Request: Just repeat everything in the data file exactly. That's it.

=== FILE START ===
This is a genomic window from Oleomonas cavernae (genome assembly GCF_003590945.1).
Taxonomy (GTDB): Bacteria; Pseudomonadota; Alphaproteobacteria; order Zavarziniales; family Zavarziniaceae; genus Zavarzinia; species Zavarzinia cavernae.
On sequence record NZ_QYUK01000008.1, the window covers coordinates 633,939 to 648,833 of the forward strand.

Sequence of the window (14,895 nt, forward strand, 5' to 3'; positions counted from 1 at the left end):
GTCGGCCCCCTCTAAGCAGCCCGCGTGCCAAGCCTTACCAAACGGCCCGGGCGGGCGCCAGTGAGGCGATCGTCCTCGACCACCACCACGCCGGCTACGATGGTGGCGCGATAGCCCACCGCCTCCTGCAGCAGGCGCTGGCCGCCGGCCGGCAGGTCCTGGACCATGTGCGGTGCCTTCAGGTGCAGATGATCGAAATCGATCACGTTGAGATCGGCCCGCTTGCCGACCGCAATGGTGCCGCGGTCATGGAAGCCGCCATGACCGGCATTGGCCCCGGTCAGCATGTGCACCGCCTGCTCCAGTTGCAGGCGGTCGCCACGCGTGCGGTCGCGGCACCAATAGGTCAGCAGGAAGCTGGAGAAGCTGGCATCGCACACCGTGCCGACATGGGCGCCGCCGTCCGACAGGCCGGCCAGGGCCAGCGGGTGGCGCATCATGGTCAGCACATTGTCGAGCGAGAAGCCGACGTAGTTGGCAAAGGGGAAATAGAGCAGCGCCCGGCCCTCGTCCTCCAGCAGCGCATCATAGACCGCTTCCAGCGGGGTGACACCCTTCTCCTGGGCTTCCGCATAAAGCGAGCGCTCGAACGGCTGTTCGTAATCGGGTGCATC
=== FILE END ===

This is a genomic window from Oleomonas cavernae (genome assembly GCF_003590945.1).
Taxonomy (GTDB): Bacteria; Pseudomonadota; Alphaproteobacteria; order Zavarziniales; family Zavarziniaceae; genus Zavarzinia; species Zavarzinia cavernae.
On sequence record NZ_QYUK01000008.1, the window covers coordinates 633,939 to 648,833 of the forward strand.

Sequence of the window (14,895 nt, forward strand, 5' to 3'; positions counted from 1 at the left end):
GTCGGCCCCCTCTAAGCAGCCCGCGTGCCAAGCCTTACCAAACGGCCCGGGCGGGCGCCAGTGAGGCGATCGTCCTCGACCACCACCACGCCGGCTACGATGGTGGCGCGATAGCCCACCGCCTCCTGCAGCAGGCGCTGGCCGCCGGCCGGCAGGTCCTGGACCATGTGCGGTGCCTTCAGGTGCAGATGATCGAAATCGATCACGTTGAGATCGGCCCGCTTGCCGACCGCAATGGTGCCGCGGTCATGGAAGCCGCCATGACCGGCATTGGCCCCGGTCAGCATGTGCACCGCCTGCTCCAGTTGCAGGCGGTCGCCACGCGTGCGGTCGCGGCACCAATAGGTCAGCAGGAAGCTGGAGAAGCTGGCATCGCACACCGTGCCGACATGGGCGCCGCCGTCCGACAGGCCGGCCAGGGCCAGCGGGTGGCGCATCATGGTCAGCACATTGTCGAGCGAGAAGCCGACGTAGTTGGCAAAGGGGAAATAGAGCAGCGCCCGGCCCTCGTCCTCCAGCAGCGCATCATAGACCGCTTCCAGCGGGGTGACACCCTTCTCCTGGGCTTCCGCATAAAGCGAGCGCTCGAACGGCTGTTCGTAATCGGGTGCATC